One Year ago, the Burmese Military arrested Myanmar’s president Aung San Suu Kyi on the grounds that her election to presidency was fraudulent (widely considered a baseless claim). The Military regime that still tyrannically controls the government is referred to as the Junta, headed by General Min Aung Hlaing. The Junta expected an easy transition into power. They were sorely mistaken. For one-year, Burmese civilians have been protesting, fighting, and dying in their struggle to reinstate a democratic government. Likewise, the past year has seen the local Burmese practically make Onieda Sqaure their own. On almost a weekly basis, you could see South East Asians waving flags, singing patriotic songs, and typically donning the red bandana while shouting “Freedom, Justice, Democracy! — Burma, Burma must be free!”. They’ve managed to raise substantial funds and funnel them through Thailand to the resistance groups in Myanmar.
Why? —-Since the 60’s the military ruled Myanmar with an iron fist, but as more and more civilians protested and demanded democracy the Junta was forced to eventually concede. The National League for Democracy (Myanmar’s democratic party ruling the government) has only been in power for a little over a decade, but the military apparently felt that was too much freedom too soon, and thus the coup.
Resistance to the coup has resulted in over 1,300 dead civilians and thousands more detained. The resistance has taken on two forms:
Within the cities, the civilians have adopted a non-compliance strategy called the Civil Disobedience Movement, where much of the population has simply stopped working and become a major problem for the Junta. In the Jungles though, the oppressed ethnic minorities who have been fighting as guerillas for decades have now been bolstered and by most reports outright defeating the military.
It’s important to remember that Myanmar is an extremely diverse nation with essentially 7 major minorities: Shan, Mon, Chin, Rakhine, Kachin, Karenni, and –more familiar to Utica– the Karen. The majority ethnicity, the Bamar people, generally make up the elites of Myanmar’s society and military. Moreover, Myanmar’s ethnicities are further diversified by religion (Christian Karens, Muslim Rohingyas, Buddhist Shans, etc). Following the British example, the Military has used a long-standing divide and conquer strategy of promoting ethnic/religious divisions to keep everyone from uniting. Which is what has made the past year so interesting. For the first time, the various ethnicities have started working together to overthrow the Junta and install what they call the National Unity Government (NUG). Supposedly, the NUG will end ethnic segregation and give full rights to all ethnicities.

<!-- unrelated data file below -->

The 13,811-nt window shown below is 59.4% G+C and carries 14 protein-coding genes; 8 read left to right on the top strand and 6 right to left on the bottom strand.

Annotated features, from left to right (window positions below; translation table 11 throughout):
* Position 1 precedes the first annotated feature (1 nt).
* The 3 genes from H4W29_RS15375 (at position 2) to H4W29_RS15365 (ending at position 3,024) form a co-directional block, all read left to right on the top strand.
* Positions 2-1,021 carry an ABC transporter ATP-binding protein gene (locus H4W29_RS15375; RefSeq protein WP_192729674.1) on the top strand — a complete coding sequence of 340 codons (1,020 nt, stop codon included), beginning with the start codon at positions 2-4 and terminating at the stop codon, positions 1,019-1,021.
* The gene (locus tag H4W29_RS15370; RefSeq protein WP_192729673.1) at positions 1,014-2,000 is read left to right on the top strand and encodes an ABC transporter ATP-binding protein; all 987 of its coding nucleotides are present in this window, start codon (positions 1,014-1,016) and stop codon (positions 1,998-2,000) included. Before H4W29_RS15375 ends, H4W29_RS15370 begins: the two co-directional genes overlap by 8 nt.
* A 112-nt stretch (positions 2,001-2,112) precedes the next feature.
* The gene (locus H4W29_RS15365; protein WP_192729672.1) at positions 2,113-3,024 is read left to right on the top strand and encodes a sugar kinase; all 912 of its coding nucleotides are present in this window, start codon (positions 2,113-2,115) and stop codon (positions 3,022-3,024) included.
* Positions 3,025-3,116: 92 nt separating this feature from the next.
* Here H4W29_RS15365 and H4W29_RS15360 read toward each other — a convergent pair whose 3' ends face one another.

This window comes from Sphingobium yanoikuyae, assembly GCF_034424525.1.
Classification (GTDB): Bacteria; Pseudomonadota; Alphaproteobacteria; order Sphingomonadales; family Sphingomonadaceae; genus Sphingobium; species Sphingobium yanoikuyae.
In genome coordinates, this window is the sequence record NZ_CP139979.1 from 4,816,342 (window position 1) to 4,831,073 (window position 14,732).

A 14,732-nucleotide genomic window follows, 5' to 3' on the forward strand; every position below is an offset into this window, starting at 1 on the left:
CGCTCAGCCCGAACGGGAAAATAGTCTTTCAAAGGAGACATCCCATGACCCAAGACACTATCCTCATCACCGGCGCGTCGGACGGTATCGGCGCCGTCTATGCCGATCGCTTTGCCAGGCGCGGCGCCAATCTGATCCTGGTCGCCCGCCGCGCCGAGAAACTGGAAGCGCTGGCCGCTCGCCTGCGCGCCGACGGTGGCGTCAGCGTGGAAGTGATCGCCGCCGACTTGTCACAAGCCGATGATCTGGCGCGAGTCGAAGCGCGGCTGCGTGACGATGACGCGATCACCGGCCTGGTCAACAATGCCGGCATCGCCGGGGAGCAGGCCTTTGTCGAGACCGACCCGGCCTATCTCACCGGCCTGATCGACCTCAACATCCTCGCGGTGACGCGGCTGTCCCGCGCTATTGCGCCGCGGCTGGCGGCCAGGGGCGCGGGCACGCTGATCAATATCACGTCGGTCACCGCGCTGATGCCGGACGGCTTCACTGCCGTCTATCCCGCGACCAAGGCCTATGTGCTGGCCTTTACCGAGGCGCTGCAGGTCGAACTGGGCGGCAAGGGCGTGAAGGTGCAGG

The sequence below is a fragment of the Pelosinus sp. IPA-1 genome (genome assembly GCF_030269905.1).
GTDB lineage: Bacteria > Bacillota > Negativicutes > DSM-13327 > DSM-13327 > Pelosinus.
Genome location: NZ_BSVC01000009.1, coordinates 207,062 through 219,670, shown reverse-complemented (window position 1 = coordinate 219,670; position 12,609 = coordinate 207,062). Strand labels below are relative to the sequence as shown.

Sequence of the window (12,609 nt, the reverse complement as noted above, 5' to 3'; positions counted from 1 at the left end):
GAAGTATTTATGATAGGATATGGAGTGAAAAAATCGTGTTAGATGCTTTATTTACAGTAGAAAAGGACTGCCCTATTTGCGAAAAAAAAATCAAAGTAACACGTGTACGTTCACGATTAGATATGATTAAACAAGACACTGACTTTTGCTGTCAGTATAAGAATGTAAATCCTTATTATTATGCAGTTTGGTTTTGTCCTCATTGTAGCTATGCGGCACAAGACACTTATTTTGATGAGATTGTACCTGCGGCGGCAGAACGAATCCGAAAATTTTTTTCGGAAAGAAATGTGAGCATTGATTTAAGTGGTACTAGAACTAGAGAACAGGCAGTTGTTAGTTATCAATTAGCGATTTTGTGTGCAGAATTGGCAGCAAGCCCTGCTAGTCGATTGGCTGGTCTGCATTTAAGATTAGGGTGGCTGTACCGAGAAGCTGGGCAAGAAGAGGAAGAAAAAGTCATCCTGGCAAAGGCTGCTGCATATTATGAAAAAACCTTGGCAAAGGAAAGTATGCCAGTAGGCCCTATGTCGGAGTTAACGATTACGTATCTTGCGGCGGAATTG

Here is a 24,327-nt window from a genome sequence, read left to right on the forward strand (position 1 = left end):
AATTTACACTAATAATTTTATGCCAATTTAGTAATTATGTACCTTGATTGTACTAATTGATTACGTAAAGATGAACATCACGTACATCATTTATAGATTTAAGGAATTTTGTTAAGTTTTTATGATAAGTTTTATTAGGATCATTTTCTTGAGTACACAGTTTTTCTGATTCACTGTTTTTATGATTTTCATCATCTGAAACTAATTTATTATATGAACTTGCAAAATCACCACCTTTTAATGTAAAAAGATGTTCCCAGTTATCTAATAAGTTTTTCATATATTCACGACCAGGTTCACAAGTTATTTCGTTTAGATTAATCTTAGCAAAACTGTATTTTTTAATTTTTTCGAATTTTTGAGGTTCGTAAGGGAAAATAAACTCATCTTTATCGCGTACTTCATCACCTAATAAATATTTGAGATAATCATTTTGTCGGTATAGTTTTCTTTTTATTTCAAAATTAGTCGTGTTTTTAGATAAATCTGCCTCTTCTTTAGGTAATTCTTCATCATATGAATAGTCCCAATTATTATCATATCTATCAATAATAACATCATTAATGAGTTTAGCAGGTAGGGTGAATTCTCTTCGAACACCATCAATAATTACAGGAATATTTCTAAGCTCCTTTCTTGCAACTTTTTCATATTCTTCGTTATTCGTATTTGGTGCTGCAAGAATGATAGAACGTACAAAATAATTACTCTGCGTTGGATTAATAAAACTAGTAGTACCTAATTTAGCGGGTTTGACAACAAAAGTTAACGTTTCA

The unity demonstrated by the Utican Burmese is a fair example of how committed the resistance is to a greater victory and perhaps social progress.
The local leader, known as Zaw Zaw, spoke with the Phoenix.
E. Handzel: After a year, how are you and the other Burmese in Utica feeling?
Zaw Zaw: The people from inside Burma and Burmese from all over the world are very active and are achieving our goal and believe that our victory is very near. We are expecting our US congress and President to legalize NUG as our legitimate government! We are also hoping for the military support from US government. We also need USAID to work together with NUG without dealing the with Burmese Military to distribute the supplies.
A key player in all of this that needs to be considered is neighboring China. The Burmese here in Utica believe that the Chinese are doing everything they can to help the Junta, motivated by their economic interest in the area. However, most experts agree that China will work with whichever group (military or NLD) just as long as there’s stability in the region and they can maintain access to the Indian Ocean.
E. Handzel: With China giving money to the Junta, can your side win?
Zaw Zaw: We may not easily win unless we are getting support from US and EU because the Junta has been receiving from China, Russia and others such as Cambodia. But we the people from Burma are believing that our strength is in our Nation to fight the Junta back.
Interestingly, while you see many protesters holding portraits of Aung San Suu Kyi, many of the Burmese simply don’t trust her or her party, the NLD. Years of empty promises from the NLD has left many jaded. Years of civil strife has left even more bereft of any optimism. Yet, they are certainly persistent in seeking liberation. So, as pessimistic as they are, they’re obviously not giving up any time soon. Whether or not that can translate into a victory remains to be seen.